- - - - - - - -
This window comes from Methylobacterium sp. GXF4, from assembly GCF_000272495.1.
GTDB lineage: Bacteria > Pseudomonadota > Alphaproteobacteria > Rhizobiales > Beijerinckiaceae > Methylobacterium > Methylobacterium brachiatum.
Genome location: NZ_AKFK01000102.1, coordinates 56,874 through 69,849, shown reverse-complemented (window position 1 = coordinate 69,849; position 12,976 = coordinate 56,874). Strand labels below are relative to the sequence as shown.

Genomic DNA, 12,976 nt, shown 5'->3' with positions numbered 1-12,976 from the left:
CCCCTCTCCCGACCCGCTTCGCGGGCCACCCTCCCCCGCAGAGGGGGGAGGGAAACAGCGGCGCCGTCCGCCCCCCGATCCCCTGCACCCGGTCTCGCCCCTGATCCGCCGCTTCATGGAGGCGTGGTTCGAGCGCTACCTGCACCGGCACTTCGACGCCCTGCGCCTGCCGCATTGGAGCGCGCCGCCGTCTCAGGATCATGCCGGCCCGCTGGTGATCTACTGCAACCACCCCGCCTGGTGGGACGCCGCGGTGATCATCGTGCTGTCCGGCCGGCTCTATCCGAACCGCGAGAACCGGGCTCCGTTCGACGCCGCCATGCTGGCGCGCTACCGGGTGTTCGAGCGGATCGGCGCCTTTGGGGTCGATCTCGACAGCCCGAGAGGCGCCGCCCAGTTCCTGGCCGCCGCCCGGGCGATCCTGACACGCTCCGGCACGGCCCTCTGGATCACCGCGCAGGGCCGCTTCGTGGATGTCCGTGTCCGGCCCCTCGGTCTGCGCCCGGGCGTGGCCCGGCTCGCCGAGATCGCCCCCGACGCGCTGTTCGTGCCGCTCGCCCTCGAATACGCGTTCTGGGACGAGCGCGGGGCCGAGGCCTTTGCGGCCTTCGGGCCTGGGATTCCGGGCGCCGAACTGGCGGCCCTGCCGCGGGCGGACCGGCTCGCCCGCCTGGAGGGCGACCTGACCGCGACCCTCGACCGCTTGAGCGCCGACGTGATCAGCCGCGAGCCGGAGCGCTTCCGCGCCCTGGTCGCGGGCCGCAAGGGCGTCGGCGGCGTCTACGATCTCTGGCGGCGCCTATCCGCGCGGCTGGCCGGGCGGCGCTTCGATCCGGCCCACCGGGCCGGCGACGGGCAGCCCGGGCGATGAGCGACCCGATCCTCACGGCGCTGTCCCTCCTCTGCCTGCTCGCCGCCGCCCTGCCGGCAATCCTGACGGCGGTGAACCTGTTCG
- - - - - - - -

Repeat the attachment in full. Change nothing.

This window comes from Methylobacterium sp. GXF4, from assembly GCF_000272495.1.
GTDB lineage: Bacteria > Pseudomonadota > Alphaproteobacteria > Rhizobiales > Beijerinckiaceae > Methylobacterium > Methylobacterium brachiatum.
Genome location: NZ_AKFK01000102.1, coordinates 56,874 through 69,849, shown reverse-complemented (window position 1 = coordinate 69,849; position 12,976 = coordinate 56,874). Strand labels below are relative to the sequence as shown.

Genomic DNA, 12,976 nt, shown 5'->3' with positions numbered 1-12,976 from the left:
CCCCTCTCCCGACCCGCTTCGCGGGCCACCCTCCCCCGCAGAGGGGGGAGGGAAACAGCGGCGCCGTCCGCCCCCCGATCCCCTGCACCCGGTCTCGCCCCTGATCCGCCGCTTCATGGAGGCGTGGTTCGAGCGCTACCTGCACCGGCACTTCGACGCCCTGCGCCTGCCGCATTGGAGCGCGCCGCCGTCTCAGGATCATGCCGGCCCGCTGGTGATCTACTGCAACCACCCCGCCTGGTGGGACGCCGCGGTGATCATCGTGCTGTCCGGCCGGCTCTATCCGAACCGCGAGAACCGGGCTCCGTTCGACGCCGCCATGCTGGCGCGCTACCGGGTGTTCGAGCGGATCGGCGCCTTTGGGGTCGATCTCGACAGCCCGAGAGGCGCCGCCCAGTTCCTGGCCGCCGCCCGGGCGATCCTGACACGCTCCGGCACGGCCCTCTGGATCACCGCGCAGGGCCGCTTCGTGGATGTCCGTGTCCGGCCCCTCGGTCTGCGCCCGGGCGTGGCCCGGCTCGCCGAGATCGCCCCCGACGCGCTGTTCGTGCCGCTCGCCCTCGAATACGCGTTCTGGGACGAGCGCGGGGCCGAGGCCTTTGCGGCCTTCGGGCCTGGGATTCCGGGCGCCGAACTGGCGGCCCTGCCGCGGGCGGACCGGCTCGCCCGCCTGGAGGGCGACCTGACCGCGACCCTCGACCGCTTGAGCGCCGACGTGATCAGCCGCGAGCCGGAGCGCTTCCGCGCCCTGGTCGCGGGCCGCAAGGGCGTCGGCGGCGTCTACGATCTCTGGCGGCGCCTATCCGCGCGGCTGGCCGGGCGGCGCTTCGATCCGGCCCACCGGGCCGGCGACGGGCAGCCCGGGCGATGAGCGACCCGATCCTCACGGCGCTGTCCCTCCTCTGCCTGCTCGCCGCCGCCCTGCCGGCAATCCTGACGGCGGTGAACCTGTTCG